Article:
FDA investigating safety of testosterone products

The FDA said it is investigating the risk of stroke, heart attack, and death in men taking FDA-approved testosterone products.

The FDA said it is investigating the risk of stroke, heart attack, and death in men taking FDA-approved testosterone products.

In a Jan. 31 safety announcement, the agency said it “has not concluded that FDA-approved testosterone treatment increases the risk of stroke, heart attack, or death.” It also cautioned that patients “should not stop taking prescribed testosterone products without first discussing any questions or concerns with their health care professionals.”

The investigation was prompted by the recent publication of two recent studies.

“We are providing this alert while we continue to evaluate the information from these studies and other available data, and will communicate our final conclusions and recommendations when the evaluation is complete,” the FDA said.

In the most recent study, researchers examined the health care records of 55,593 men who had been prescribed testosterone therapy-48,539 under 65 years of age and 7,054 who were age 65 or older. They found a twofold increase in the risk of heart attack shortly after beginning testosterone therapy in men under 65 years of age and confirmed earlier findings in previous studies of a twofold increase in heart attack risk shortly after treatment began in men over 65.

"The extensive and rapidly increasing use of testosterone treatment and the evidence of risk of heart attack underscore the urgency of further large studies of the risks and the benefits of this treatment. Patients and their physicians should discuss the risk of heart attacks when considering testosterone therapy,” said senior author Sander Greenland, DrPh, of the UCLA Fielding School of Public Health.

Study results were published online in PLOS ONE (Jan. 29, 2014).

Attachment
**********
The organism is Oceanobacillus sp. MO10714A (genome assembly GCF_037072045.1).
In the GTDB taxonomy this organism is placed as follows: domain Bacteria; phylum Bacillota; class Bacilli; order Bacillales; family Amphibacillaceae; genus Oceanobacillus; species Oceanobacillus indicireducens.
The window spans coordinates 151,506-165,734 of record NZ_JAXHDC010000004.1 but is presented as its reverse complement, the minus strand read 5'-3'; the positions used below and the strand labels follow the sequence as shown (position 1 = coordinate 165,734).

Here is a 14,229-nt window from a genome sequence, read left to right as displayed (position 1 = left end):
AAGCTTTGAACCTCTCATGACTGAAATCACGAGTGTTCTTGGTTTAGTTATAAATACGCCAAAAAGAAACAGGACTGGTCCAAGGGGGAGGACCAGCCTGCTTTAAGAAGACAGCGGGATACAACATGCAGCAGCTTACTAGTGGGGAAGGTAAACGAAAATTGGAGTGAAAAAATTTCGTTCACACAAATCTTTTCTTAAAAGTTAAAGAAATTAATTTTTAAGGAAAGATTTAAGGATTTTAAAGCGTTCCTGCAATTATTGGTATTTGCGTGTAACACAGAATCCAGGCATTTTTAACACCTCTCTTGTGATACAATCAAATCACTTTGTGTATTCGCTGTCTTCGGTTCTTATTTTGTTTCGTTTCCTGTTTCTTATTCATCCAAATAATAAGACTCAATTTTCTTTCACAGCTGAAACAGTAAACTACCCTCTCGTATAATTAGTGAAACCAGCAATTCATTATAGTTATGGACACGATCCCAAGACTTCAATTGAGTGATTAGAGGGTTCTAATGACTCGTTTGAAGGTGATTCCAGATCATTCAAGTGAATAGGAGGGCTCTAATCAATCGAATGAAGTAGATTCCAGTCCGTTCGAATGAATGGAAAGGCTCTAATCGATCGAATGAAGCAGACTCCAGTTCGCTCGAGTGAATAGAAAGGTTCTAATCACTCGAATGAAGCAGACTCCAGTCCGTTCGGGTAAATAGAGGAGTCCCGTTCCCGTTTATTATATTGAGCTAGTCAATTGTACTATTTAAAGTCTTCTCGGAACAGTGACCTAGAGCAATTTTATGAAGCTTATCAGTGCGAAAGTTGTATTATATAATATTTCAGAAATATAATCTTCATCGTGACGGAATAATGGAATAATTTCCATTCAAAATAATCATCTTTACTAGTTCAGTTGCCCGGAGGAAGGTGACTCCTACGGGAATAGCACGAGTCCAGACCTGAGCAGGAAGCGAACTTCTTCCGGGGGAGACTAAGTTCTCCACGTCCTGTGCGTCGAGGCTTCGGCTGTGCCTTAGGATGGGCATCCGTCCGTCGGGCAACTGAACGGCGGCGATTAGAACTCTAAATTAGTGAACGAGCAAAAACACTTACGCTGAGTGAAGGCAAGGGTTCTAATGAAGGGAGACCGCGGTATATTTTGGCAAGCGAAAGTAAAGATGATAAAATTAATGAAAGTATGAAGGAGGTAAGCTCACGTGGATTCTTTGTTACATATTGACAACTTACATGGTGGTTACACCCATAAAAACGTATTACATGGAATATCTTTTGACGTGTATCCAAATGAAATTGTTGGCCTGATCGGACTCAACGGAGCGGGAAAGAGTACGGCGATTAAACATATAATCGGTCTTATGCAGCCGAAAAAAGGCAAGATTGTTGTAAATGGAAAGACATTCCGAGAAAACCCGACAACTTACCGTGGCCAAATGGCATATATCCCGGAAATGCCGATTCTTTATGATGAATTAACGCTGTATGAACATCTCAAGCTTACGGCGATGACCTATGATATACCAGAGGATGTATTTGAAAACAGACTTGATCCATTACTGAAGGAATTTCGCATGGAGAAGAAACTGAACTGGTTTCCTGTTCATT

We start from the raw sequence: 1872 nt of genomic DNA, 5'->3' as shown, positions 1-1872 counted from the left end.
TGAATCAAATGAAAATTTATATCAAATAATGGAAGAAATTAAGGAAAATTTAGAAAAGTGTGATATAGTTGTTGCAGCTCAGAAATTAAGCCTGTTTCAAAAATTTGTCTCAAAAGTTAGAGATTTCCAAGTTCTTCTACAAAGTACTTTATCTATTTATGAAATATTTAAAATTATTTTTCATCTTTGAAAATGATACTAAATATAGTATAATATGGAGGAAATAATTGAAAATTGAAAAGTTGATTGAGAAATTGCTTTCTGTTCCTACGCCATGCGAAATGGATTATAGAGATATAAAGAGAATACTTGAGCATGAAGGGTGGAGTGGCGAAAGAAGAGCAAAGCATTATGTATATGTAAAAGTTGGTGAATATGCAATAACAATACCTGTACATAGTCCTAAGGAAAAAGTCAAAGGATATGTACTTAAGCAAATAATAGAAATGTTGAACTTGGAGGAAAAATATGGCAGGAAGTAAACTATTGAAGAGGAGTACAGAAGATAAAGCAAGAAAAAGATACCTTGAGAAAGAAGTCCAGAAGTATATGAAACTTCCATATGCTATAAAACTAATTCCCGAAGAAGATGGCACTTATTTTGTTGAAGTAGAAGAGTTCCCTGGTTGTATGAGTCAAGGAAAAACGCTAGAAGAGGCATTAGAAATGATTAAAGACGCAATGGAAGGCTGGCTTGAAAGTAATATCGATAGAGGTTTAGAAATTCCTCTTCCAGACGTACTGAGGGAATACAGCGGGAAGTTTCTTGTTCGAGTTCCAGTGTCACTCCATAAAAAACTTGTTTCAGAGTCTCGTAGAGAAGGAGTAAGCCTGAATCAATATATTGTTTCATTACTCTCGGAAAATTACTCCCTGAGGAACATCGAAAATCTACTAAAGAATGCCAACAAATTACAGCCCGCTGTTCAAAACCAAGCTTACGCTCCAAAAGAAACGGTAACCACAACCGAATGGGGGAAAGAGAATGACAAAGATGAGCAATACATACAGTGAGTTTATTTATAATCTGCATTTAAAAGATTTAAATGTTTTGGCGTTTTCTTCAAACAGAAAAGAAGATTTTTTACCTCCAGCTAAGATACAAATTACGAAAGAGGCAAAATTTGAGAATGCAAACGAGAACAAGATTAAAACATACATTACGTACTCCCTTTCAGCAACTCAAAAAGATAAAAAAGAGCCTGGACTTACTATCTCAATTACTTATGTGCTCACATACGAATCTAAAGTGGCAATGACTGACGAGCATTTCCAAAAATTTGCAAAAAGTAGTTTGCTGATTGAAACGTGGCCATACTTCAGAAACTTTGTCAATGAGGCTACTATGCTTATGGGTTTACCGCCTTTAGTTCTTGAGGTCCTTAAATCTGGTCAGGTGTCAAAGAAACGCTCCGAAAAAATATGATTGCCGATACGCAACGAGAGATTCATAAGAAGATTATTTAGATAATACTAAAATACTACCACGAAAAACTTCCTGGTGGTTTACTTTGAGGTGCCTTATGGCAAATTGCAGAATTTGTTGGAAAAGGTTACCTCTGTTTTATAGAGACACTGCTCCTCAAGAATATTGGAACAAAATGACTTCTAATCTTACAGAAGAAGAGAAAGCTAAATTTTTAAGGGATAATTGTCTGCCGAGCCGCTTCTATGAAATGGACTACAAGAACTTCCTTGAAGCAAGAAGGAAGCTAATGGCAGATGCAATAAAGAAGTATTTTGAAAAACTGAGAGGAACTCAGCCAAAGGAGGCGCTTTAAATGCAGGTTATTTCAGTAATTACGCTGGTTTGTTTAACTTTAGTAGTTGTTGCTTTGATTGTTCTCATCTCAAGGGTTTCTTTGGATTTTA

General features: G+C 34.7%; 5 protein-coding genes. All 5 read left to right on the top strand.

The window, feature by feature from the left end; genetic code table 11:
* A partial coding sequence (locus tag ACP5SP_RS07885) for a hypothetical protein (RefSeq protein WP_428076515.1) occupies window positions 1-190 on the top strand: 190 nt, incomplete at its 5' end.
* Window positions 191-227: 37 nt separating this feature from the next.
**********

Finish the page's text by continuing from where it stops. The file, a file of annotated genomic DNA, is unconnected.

The other study cited by the FDA, which was published in JAMA (2013; 310:1829-36), evaluated the association between the use of testosterone therapy and all-cause mortality, myocardial infarction, and stroke among male veterans and whether this association was modified by underlying coronary artery disease.

The researchers, led by first author Rebecca Vigen, MD, of the University of Texas Southwestern Medical Center, Dallas, found that the proportion of patients experiencing events 3 years after coronary angiography was 19.9% in the no testosterone therapy group (average age, 64 years) and 25.7% in the testosterone therapy group (average age, 61 years), for an absolute risk difference of 5.8%.

“These findings raise concerns about the potential safety of testosterone therapy. Future studies including randomized controlled trials are needed to properly characterize the potential risks of testosterone therapy in men with comorbidities,” the authors wrote.

According to the FDA, “Health care professionals should consider whether the benefits of FDA-approved testosterone treatment is likely to exceed the potential risks of treatment… We urge health care professionals and patients to report side effects involving prescription testosterone products to the FDA MedWatch program.”



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